Erin Bixler once had to hustle to keep up. These days, the tables have turned.
Thrown in the deep end. Forged in the fire. Learning on the job. Hitting the ground running.
Call it whatever you want. It’s what Erin Bixler had to do if she wanted to keep up. She was, and is, determined to do it, whatever “it” is. So, when it came to hanging with her dad, older brother, and their buddies out on the trails, she was going to make it happen.
And you could say she caught up – winning the U19 National Enduro Championship a few weeks ago. Those endless rides as the crew’s caboose had paid off. But it wasn’t as easy as just speeding up.
He tells a story of Erin watching her older brother, Aiden, almost two years older than her, learning how to dive into a pool. He was dialing in his technique, and it looked cool to Erin, the way he arced into the water with a little splash. Determined to try it herself, Erin made her way onto the diving board, edged up… and belly-flopped – hard – into the water. Her dad knew it hurt. But Erin popped to the surface, climbed out, and kept trying, until she got it right.
Her approach on a mountain bike wasn’t entirely the same, but the result was similar. “I hated it. I wanted nothing to do with it,” says Erin of her earliest days on the trail, after her father introduced her to the sport. “He was fine with that, but still had me go on family rides.” Of course, given the love her family and friends all had for mountain biking, those “family rides” were of the fast and flowy variety. The trail could be rough. Crashes happened. Healing happened. Growing happened. Hatred slowly yielded to acceptance, and then even love, when Erin got a taste of the famous Downieville trails in Northern California. But the pendulum swung a lot in those early years. The mountain biking bug hung around, but never really, truly bit.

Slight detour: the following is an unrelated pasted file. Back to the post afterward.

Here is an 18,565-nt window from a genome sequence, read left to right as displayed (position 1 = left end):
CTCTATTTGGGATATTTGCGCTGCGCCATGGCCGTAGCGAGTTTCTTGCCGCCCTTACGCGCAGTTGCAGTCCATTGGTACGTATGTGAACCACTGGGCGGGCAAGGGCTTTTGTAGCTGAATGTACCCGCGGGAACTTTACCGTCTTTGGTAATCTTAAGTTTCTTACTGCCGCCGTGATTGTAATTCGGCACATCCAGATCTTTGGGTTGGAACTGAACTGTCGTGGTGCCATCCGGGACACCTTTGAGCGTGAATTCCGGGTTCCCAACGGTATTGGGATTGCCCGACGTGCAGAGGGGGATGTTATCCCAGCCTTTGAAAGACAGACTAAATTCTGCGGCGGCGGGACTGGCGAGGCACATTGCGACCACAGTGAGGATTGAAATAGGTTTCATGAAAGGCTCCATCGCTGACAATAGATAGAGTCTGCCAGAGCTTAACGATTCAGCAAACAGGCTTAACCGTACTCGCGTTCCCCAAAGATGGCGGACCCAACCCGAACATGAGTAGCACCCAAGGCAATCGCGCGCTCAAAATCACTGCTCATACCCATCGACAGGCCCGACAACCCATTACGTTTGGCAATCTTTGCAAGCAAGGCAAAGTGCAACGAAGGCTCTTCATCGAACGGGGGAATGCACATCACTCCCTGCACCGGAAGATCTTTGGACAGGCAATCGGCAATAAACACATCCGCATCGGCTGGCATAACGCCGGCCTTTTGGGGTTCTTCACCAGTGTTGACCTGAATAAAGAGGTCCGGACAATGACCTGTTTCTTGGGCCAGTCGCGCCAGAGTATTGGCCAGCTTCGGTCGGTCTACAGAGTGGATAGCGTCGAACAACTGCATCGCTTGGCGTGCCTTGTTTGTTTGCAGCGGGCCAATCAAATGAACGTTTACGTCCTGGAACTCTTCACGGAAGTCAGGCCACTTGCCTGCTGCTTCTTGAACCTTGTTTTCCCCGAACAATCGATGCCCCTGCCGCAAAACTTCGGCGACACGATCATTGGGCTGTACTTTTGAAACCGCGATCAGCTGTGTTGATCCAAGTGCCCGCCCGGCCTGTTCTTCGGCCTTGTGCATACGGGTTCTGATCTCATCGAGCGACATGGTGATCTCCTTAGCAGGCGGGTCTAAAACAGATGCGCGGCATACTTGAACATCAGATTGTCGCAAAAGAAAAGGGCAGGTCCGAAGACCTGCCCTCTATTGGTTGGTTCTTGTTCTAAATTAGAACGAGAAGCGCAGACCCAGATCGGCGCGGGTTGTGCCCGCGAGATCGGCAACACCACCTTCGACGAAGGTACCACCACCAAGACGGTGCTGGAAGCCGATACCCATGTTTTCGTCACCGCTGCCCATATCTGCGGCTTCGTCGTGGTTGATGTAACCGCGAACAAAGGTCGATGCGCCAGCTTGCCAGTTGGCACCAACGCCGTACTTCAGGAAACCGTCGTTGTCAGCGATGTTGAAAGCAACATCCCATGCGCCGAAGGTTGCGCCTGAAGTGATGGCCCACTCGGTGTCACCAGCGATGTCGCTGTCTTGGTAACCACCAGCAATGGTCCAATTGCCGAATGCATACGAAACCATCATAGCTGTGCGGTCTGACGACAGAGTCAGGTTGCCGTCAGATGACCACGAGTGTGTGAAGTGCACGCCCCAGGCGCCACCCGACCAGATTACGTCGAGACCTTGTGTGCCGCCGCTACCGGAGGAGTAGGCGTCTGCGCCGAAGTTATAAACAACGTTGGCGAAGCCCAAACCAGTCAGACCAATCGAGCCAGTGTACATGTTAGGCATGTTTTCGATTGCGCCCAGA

Around the same time, Aiden started racing competitively. “Everyone pushed me to race [as well], except for my dad,” recalls Erin.
"He did believe that me racing would be cool, and he thought that I would find it fun, but he knew that if he pushed me, I wouldn’t do it.”
And we’re glad he didn’t, because we don’t know where Erin would have ended up.
But we do know where she is now. Today, Erin’s racing as part of The Farm, Cannondale’s grassroots effort to cultivate domestic young racing talent in the USA. She’s racked up victories on her custom-build Jekyll everywhere from Sea Otter to Windrock, and only two weeks after claiming her U19 title in July, she took 4th overall in the U21 category in Whistler, BC, as part of the Enduro World Series.
Erin’s no longer chasing from the back of the pack. She’s now the one being chased. And the future looks bright.
The Enduro World Series continues this season, but not without some strife for Erin. A crash during practice between races yielded some concussion-like symptoms. After discussions with her father – who is also a physician and unofficial doctor for The Farm’s riders – Erin had the option to race, but just wasn’t feeling right. She made the difficult decision to sit out of the next two stages of the EWS year, Burke and Sugarloaf.
But it’s clear to anyone who knows her story that Erin Bixler will be back on the bike as soon as possible. Whatever happens next, it won’t be the last we hear about her. The bug has bitten.